You might have noticed somebody in your regular game sitting there with a camera – or two – in front of them. You may also have seen that player walk away from the table and start talking into one of those cameras. It’s all part of a grassroots movement that has beginnings from far outside of poker. Welcome to the world of vlogs.
The poker community really jumped on the vlogging train in the last few years and poker vlogging has grown so much that the American Poker Awards added a Video Blogger of the Year category for 2018.
Over the next seven days, VLOG / TURN / RIVER will take poker fans inside the world of poker vlogging with a focus on the people behind the vlogs and the ins and outs of what it takes to produce vlogs on a regular basis.
So, what is a Vlog?
There’s more than a few very good definitions of the word vlog, but for the purposes of VLOG / TURN / RIVER, we’ve created our own with the intent purpose of celebrating some of the players who have made a name for themselves just by vlogging. So as you read each of the following 13 articles, here’s a definition to keep in mind:
poker vlog (noun)
a self-produced video journal that chronicles a poker player’s personal experiences, thoughts and opinions, which is published online.
The Bigger Names
Doug Polk, Daniel Negreanu, Matt Berkey and Jamie Staples are just a handful of the more established professional poker players that have taken to vlogging. The content that this group has created is certainly compelling and we’ll spend some time talking about them, but they won’t be the focus of VLOG / TURN / RIVER.
Instead, VLOG / TURN / RIVER turned its attention on six players that have made a name for themselves just by vlogging. Each of them has taken their followers into poker rooms and on the road in an attempt to give them a real, honest look at the life of a poker player at various stages of their career.
- Jaman Burton is a St. Louis, based poker player and the creator of the Drawing Dead vlog. His cinema inspired vlogs capture his cash game poker adventures playing $1/$3 and $2/$5.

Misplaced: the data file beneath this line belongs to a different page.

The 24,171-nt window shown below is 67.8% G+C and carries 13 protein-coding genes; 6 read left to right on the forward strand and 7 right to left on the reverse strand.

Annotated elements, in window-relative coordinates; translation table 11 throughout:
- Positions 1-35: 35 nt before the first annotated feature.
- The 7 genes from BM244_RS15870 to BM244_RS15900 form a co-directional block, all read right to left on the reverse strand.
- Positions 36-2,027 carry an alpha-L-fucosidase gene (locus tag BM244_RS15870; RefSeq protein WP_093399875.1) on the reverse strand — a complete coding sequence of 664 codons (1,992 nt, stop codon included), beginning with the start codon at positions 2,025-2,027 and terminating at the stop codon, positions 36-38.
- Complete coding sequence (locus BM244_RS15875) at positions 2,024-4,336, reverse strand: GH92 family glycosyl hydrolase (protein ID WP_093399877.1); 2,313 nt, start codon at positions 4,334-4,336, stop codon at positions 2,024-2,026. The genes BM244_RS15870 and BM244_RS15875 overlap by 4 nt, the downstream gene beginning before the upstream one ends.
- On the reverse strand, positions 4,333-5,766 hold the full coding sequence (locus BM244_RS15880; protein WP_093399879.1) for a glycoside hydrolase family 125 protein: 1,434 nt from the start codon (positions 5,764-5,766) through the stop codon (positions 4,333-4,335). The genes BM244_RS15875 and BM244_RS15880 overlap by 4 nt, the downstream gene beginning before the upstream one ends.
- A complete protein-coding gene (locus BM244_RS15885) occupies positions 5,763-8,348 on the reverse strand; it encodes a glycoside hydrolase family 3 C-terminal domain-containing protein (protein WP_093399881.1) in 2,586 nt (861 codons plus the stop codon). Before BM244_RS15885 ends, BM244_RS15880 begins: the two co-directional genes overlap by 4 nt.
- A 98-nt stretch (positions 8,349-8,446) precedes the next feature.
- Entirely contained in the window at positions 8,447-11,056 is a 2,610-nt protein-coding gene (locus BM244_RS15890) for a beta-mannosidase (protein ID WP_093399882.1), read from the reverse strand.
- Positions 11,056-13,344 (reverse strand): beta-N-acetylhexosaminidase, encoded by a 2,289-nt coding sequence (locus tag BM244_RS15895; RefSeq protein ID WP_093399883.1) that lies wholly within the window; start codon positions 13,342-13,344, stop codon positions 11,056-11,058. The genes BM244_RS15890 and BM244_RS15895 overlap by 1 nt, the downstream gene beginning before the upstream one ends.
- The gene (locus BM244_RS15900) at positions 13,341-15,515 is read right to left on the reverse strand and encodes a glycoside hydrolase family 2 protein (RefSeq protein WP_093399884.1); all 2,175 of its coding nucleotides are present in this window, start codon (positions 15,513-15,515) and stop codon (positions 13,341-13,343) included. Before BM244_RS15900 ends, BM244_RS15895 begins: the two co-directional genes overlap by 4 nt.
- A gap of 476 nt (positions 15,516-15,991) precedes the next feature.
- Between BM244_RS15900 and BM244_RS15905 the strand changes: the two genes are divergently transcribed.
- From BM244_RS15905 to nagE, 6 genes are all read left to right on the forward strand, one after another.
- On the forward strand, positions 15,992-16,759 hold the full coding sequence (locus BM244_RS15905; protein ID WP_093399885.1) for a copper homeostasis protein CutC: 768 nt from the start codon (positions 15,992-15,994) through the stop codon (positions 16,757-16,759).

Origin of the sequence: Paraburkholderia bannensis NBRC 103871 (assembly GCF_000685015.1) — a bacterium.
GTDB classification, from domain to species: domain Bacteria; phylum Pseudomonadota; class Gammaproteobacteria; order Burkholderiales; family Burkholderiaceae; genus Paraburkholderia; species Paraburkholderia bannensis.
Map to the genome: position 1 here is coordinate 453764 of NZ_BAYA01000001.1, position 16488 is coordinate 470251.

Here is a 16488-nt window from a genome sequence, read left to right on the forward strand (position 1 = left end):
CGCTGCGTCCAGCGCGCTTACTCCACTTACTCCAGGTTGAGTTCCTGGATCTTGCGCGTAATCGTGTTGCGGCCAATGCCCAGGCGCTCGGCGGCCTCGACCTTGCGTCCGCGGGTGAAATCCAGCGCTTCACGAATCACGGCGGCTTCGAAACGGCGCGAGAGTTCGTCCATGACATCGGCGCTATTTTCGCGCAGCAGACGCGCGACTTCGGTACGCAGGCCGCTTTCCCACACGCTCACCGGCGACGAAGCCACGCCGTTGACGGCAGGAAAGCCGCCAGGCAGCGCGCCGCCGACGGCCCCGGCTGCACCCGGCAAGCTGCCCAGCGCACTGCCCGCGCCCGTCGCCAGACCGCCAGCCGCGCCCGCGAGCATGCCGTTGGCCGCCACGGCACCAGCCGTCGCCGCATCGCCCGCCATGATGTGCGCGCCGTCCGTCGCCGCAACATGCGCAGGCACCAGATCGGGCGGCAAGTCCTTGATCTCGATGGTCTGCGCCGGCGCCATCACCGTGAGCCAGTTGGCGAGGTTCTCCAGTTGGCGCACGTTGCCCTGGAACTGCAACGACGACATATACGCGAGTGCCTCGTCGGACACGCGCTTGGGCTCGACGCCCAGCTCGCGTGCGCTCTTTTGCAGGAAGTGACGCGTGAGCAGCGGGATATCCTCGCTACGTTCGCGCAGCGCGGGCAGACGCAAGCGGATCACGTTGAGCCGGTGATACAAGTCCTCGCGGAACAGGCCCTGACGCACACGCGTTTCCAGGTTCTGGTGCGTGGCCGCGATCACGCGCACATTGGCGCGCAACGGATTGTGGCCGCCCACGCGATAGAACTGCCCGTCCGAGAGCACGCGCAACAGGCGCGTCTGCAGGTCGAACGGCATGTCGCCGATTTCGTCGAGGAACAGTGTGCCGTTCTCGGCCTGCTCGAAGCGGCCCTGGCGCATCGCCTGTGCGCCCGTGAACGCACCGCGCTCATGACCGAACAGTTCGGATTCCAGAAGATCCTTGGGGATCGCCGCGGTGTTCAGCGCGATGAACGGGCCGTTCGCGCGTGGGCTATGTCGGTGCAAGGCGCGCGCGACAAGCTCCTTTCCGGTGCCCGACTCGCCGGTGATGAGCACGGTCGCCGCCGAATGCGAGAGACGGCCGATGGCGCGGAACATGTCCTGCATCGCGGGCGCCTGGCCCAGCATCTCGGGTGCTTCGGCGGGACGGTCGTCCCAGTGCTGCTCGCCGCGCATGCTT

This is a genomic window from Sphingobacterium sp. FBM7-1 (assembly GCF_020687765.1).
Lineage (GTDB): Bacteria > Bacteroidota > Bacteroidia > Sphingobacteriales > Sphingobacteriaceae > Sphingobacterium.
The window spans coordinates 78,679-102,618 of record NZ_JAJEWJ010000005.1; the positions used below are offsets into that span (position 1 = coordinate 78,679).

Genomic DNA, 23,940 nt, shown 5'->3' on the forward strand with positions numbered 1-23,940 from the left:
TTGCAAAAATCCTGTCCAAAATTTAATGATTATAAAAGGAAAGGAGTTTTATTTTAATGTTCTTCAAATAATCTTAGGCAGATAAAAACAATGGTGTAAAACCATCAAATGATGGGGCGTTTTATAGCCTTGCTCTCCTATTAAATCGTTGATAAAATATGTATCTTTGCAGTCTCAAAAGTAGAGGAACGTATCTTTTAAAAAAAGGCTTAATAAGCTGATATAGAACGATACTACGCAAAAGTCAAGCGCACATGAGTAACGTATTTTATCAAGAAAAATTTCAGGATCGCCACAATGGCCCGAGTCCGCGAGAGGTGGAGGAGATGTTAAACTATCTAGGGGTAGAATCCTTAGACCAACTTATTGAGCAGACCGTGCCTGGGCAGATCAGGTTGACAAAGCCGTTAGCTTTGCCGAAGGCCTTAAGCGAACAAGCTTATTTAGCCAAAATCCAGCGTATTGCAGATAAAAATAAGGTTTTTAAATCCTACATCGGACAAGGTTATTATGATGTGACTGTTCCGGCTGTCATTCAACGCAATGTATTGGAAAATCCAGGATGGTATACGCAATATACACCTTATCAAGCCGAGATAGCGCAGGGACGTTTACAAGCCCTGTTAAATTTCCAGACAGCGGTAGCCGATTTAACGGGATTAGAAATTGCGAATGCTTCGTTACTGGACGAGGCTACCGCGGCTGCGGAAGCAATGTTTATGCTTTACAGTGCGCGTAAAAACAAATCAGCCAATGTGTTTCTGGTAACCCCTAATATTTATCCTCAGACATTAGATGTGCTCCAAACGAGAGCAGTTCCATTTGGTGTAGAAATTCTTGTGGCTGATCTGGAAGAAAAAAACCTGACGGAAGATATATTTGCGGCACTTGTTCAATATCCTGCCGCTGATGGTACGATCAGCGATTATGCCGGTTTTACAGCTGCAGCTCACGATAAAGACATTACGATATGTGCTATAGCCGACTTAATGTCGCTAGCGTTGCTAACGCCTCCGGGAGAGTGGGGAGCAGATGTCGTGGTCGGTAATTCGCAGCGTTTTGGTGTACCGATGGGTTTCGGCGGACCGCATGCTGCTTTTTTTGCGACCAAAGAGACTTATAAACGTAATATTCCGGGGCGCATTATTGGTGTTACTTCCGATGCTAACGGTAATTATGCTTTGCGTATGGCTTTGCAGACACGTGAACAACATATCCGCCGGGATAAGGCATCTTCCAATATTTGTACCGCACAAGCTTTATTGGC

- Andrew Neeme – a Las Vegas-based vlogger who many consider to be the godfather of the group. He regularly posts vlogs from $2/$5 and $5/$10 No Limit games in Las Vegas and other locales.
- Brad Owen is a professional poker player turned vlogger living in Las Vegas. He frequently chronicles the ups and downs of his poker sessions playing $2/$5 in the card rooms of Sin City.
- Andrew Pieper is a voluntarily homeless live cash game professional living in Las Vegas, NV. Pieper frequents $1/$3 and $2/$5 cash games across the strip and brings his camera with him to chronicle his journey.
- Matt Vaughan is a poker vlogger, grinder, and teacher. He splits his time between working with a training site, playing $2/$5 and $5/$10 cash games, and dabbling in the occasional live tournament.
- Tim Watts, known as ‘The Trooper’, is a poker-centric vlogger based out of Las Vegas. In addition to showcasing his on-the-felt exploits, he takes his viewers into his day-to-day life.
As well as profiling those six vloggers, VLOG / TURN / RIVER also provides insight into other key areas from the world of poker vlogging in an effort to answer some questions that readers and industry insiders may have as the genre continues to grow.
- What type of equipment players can use if they want to start their own vlog and what are some of the basic skills that might come in handy?
- Filming inside poker rooms, as most vloggers do, is a tricky subject that crosses into some privacy concerns for other patrons and legal concerns for the properties. What’s the best approach to handling this?
- As easy as it might seem, the time required to put together each episode of the vlog can get excessive. What are the best ways to manage their time and ways to make sure it doesn’t take too much away from their time at the tables?
- What does the future hold for the vloggers and the world of vlogging? What will it take for some of these vloggers to pick up a highly coveted sponsorship or ambassador position thanks to the audience they’ve built?
As you’ll no doubt learn over the course of the next seven days, vlogging is a lot like poker itself. It requires commitment, time away from the table to study and continue to learn ways to get better at your craft, and most of all, a passion for what you’re doing. VLOG / TURN / RIVER might introduce you to an entirely new group of storytellers or it might even inspire you to pick up a camera and try doing it yourself.